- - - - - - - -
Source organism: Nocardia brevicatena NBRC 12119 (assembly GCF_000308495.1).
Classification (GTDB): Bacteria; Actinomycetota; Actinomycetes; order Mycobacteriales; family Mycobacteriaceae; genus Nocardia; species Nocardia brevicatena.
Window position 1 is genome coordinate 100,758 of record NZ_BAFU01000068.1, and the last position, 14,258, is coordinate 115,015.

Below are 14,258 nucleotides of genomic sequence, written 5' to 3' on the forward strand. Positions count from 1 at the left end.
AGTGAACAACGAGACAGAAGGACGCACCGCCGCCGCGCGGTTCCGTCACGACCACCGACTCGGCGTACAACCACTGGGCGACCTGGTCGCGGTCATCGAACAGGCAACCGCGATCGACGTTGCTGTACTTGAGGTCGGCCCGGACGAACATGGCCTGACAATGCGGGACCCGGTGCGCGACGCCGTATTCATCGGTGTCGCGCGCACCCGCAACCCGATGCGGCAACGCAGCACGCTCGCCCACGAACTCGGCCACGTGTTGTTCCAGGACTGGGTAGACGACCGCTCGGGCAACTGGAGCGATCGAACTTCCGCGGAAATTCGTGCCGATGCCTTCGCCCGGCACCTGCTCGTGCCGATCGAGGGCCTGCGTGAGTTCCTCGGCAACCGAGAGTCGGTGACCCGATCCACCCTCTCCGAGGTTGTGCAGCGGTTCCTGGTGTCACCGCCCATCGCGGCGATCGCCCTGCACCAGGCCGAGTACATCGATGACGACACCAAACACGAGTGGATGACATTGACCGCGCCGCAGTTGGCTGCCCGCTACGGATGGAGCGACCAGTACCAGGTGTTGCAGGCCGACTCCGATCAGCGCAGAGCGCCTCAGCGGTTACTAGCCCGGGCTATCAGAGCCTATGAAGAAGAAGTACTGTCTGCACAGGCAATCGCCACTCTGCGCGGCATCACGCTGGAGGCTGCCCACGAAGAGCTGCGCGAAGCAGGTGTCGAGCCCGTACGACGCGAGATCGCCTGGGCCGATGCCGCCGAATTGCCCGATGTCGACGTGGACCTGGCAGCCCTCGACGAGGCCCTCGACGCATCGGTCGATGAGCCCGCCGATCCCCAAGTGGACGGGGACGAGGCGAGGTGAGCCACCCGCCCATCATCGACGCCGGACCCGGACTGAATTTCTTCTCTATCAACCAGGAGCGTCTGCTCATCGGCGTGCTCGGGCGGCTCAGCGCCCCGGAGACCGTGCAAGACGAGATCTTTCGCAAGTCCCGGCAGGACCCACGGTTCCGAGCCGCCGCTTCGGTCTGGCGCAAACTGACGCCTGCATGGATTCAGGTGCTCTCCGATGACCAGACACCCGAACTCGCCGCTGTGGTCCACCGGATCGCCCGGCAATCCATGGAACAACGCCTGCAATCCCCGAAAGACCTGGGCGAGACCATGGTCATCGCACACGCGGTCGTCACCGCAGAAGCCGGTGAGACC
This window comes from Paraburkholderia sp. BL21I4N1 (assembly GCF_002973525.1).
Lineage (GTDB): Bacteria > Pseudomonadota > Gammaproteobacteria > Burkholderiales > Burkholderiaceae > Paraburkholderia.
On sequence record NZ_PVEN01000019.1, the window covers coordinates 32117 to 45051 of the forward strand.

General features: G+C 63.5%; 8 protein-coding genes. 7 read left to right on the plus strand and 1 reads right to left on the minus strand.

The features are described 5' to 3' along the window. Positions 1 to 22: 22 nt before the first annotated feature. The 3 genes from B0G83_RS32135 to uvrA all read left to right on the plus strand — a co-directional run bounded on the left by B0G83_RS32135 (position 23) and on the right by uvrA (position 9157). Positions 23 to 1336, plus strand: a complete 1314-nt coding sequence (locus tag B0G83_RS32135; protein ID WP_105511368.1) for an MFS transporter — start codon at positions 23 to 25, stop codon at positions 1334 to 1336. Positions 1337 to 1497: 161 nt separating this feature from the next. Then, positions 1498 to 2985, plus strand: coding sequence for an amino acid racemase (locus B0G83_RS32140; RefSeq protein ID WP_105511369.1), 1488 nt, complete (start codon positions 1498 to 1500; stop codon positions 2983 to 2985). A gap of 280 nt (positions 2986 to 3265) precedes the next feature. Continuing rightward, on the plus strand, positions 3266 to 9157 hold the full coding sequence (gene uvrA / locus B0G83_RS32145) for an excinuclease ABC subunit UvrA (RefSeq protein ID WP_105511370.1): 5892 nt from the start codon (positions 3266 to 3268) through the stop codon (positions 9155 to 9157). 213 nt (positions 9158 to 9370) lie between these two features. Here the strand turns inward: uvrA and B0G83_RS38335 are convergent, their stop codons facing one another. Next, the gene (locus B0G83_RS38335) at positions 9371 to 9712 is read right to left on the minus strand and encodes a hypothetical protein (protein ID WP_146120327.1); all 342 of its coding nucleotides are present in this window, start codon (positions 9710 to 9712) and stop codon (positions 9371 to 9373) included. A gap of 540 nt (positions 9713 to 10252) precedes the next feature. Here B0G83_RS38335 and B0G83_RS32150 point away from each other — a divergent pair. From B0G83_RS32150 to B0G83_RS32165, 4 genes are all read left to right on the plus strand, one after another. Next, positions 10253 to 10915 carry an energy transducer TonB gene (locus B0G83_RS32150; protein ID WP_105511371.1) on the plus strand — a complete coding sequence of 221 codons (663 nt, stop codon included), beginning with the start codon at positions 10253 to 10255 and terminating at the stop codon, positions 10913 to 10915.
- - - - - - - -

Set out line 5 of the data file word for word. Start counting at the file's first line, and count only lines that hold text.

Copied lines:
AGTGAACAACGAGACAGAAGGACGCACCGCCGCCGCGCGGTTCCGTCACGACCACCGACTCGGCGTACAACCACTGGGCGACCTGGTCGCGGTCATCGAACAGGCAACCGCGATCGACGTTGCTGTACTTGAGGTCGGCCCGGACGAACATGGCCTGACAATGCGGGACCCGGTGCGCGACGCCGTATTCATCGGTGTCGCGCGCACCCGCAACCCGATGCGGCAACGCAGCACGCTCGCCCACGAACTCGGCCACGTGTTGTTCCAGGACTGGGTAGACGACCGCTCGGGCAACTGGAGCGATCGAACTTCCGCGGAAATTCGTGCCGATGCCTTCGCCCGGCACCTGCTCGTGCCGATCGAGGGCCTGCGTGAGTTCCTCGGCAACCGAGAGTCGGTGACCCGATCCACCCTCTCCGAGGTTGTGCAGCGGTTCCTGGTGTCACCGCCCATCGCGGCGATCGCCCTGCACCAGGCCGAGTACATCGATGACGACACCAAACACGAGTGGATGACATTGACCGCGCCGCAGTTGGCTGCCCGCTACGGATGGAGCGACCAGTACCAGGTGTTGCAGGCCGACTCCGATCAGCGCAGAGCGCCTCAGCGGTTACTAGCCCGGGCTATCAGAGCCTATGAAGAAGAAGTACTGTCTGCACAGGCAATCGCCACTCTGCGCGGCATCACGCTGGAGGCTGCCCACGAAGAGCTGCGCGAAGCAGGTGTCGAGCCCGTACGACGCGAGATCGCCTGGGCCGATGCCGCCGAATTGCCCGATGTCGACGTGGACCTGGCAGCCCTCGACGAGGCCCTCGACGCATCGGTCGATGAGCCCGCCGATCCCCAAGTGGACGGGGACGAGGCGAGGTGAGCCACCCGCCCATCATCGACGCCGGACCCGGACTGAATTTCTTCTCTATCAACCAGGAGCGTCTGCTCATCGGCGTGCTCGGGCGGCTCAGCGCCCCGGAGACCGTGCAAGACGAGATCTTTCGCAAGTCCCGGCAGGACCCACGGTTCCGAGCCGCCGCTTCGGTCTGGCGCAAACTGACGCCTGCATGGATTCAGGTGCTCTCCGATGACCAGACACCCGAACTCGCCGCTGTGGTCCACCGGATCGCCCGGCAATCCATGGAACAACGCCTGCAATCCCCGAAAGACCTGGGCGAGACCATGGTCATCGCACACGCGGTCGTCACCGCAGAAGCCGGTGAGACC